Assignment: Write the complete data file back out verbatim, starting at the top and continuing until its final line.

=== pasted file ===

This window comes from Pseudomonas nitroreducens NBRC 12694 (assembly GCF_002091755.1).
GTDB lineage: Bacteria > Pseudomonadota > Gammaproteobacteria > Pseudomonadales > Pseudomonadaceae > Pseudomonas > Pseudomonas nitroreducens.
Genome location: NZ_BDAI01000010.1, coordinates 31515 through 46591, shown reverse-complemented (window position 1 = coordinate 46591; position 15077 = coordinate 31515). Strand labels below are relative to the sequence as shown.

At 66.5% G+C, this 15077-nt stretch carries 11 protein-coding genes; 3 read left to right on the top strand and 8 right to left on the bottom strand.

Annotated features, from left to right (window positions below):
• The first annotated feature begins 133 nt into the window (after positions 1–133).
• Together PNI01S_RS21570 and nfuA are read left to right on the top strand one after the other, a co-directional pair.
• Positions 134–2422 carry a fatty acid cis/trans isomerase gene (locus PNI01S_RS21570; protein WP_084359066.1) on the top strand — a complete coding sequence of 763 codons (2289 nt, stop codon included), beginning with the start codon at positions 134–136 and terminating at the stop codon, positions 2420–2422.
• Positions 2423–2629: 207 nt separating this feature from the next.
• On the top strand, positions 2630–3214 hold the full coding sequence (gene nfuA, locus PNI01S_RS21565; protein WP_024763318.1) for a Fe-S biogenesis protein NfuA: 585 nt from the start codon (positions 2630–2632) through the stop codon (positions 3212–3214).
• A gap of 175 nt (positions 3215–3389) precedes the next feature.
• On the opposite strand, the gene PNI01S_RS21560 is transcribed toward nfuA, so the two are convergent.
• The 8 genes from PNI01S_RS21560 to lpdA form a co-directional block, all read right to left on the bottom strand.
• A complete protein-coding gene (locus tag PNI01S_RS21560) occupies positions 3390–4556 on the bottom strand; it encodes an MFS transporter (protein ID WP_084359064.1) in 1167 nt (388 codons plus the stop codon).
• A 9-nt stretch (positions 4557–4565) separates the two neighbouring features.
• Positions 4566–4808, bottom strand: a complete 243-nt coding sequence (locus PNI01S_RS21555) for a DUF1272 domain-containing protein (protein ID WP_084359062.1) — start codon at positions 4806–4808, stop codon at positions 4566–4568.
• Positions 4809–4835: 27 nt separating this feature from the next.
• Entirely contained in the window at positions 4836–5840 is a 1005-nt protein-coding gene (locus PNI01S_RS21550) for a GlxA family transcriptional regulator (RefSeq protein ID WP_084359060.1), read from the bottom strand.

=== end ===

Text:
This window comes from Pseudomonas nitroreducens NBRC 12694 (assembly GCF_002091755.1).
GTDB lineage: Bacteria > Pseudomonadota > Gammaproteobacteria > Pseudomonadales > Pseudomonadaceae > Pseudomonas > Pseudomonas nitroreducens.
Genome location: NZ_BDAI01000010.1, coordinates 31515 through 46591, shown reverse-complemented (window position 1 = coordinate 46591; position 15077 = coordinate 31515). Strand labels below are relative to the sequence as shown.

At 66.5% G+C, this 15077-nt stretch carries 11 protein-coding genes; 3 read left to right on the top strand and 8 right to left on the bottom strand.

Annotated features, from left to right (window positions below):
• The first annotated feature begins 133 nt into the window (after positions 1–133).
• Together PNI01S_RS21570 and nfuA are read left to right on the top strand one after the other, a co-directional pair.
• Positions 134–2422 carry a fatty acid cis/trans isomerase gene (locus PNI01S_RS21570; protein WP_084359066.1) on the top strand — a complete coding sequence of 763 codons (2289 nt, stop codon included), beginning with the start codon at positions 134–136 and terminating at the stop codon, positions 2420–2422.
• Positions 2423–2629: 207 nt separating this feature from the next.
• On the top strand, positions 2630–3214 hold the full coding sequence (gene nfuA, locus PNI01S_RS21565; protein WP_024763318.1) for a Fe-S biogenesis protein NfuA: 585 nt from the start codon (positions 2630–2632) through the stop codon (positions 3212–3214).
• A gap of 175 nt (positions 3215–3389) precedes the next feature.
• On the opposite strand, the gene PNI01S_RS21560 is transcribed toward nfuA, so the two are convergent.
• The 8 genes from PNI01S_RS21560 to lpdA form a co-directional block, all read right to left on the bottom strand.
• A complete protein-coding gene (locus tag PNI01S_RS21560) occupies positions 3390–4556 on the bottom strand; it encodes an MFS transporter (protein ID WP_084359064.1) in 1167 nt (388 codons plus the stop codon).
• A 9-nt stretch (positions 4557–4565) separates the two neighbouring features.
• Positions 4566–4808, bottom strand: a complete 243-nt coding sequence (locus PNI01S_RS21555) for a DUF1272 domain-containing protein (protein ID WP_084359062.1) — start codon at positions 4806–4808, stop codon at positions 4566–4568.
• Positions 4809–4835: 27 nt separating this feature from the next.
• Entirely contained in the window at positions 4836–5840 is a 1005-nt protein-coding gene (locus PNI01S_RS21550) for a GlxA family transcriptional regulator (RefSeq protein ID WP_084359060.1), read from the bottom strand.